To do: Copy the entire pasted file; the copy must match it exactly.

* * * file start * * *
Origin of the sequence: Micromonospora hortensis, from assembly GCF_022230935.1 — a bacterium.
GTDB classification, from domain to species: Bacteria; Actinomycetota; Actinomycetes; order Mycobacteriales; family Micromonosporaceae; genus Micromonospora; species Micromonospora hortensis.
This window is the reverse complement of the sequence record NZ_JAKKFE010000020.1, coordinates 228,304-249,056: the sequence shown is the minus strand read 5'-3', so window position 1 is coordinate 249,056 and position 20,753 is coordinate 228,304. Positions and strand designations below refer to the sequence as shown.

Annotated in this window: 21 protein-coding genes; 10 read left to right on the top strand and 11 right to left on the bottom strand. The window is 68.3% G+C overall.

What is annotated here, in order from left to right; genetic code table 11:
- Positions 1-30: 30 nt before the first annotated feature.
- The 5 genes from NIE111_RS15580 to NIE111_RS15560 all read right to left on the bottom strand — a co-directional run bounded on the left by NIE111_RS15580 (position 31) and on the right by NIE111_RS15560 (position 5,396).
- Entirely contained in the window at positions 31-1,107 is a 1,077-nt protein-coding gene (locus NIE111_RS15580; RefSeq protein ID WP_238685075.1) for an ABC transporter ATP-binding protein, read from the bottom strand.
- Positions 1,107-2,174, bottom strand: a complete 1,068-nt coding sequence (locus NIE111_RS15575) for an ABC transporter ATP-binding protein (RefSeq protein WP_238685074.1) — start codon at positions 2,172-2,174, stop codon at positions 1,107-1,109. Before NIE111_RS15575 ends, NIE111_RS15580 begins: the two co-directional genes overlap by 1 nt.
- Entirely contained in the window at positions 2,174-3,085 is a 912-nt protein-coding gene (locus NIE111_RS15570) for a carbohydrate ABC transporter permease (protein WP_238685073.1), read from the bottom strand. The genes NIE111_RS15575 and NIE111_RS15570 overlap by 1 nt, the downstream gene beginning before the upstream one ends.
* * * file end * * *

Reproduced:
Origin of the sequence: Micromonospora hortensis, from assembly GCF_022230935.1 — a bacterium.
GTDB classification, from domain to species: Bacteria; Actinomycetota; Actinomycetes; order Mycobacteriales; family Micromonosporaceae; genus Micromonospora; species Micromonospora hortensis.
This window is the reverse complement of the sequence record NZ_JAKKFE010000020.1, coordinates 228,304-249,056: the sequence shown is the minus strand read 5'-3', so window position 1 is coordinate 249,056 and position 20,753 is coordinate 228,304. Positions and strand designations below refer to the sequence as shown.

Annotated in this window: 21 protein-coding genes; 10 read left to right on the top strand and 11 right to left on the bottom strand. The window is 68.3% G+C overall.

What is annotated here, in order from left to right; genetic code table 11:
- Positions 1-30: 30 nt before the first annotated feature.
- The 5 genes from NIE111_RS15580 to NIE111_RS15560 all read right to left on the bottom strand — a co-directional run bounded on the left by NIE111_RS15580 (position 31) and on the right by NIE111_RS15560 (position 5,396).
- Entirely contained in the window at positions 31-1,107 is a 1,077-nt protein-coding gene (locus NIE111_RS15580; RefSeq protein ID WP_238685075.1) for an ABC transporter ATP-binding protein, read from the bottom strand.
- Positions 1,107-2,174, bottom strand: a complete 1,068-nt coding sequence (locus NIE111_RS15575) for an ABC transporter ATP-binding protein (RefSeq protein WP_238685074.1) — start codon at positions 2,172-2,174, stop codon at positions 1,107-1,109. Before NIE111_RS15575 ends, NIE111_RS15580 begins: the two co-directional genes overlap by 1 nt.
- Entirely contained in the window at positions 2,174-3,085 is a 912-nt protein-coding gene (locus NIE111_RS15570) for a carbohydrate ABC transporter permease (protein WP_238685073.1), read from the bottom strand. The genes NIE111_RS15575 and NIE111_RS15570 overlap by 1 nt, the downstream gene beginning before the upstream one ends.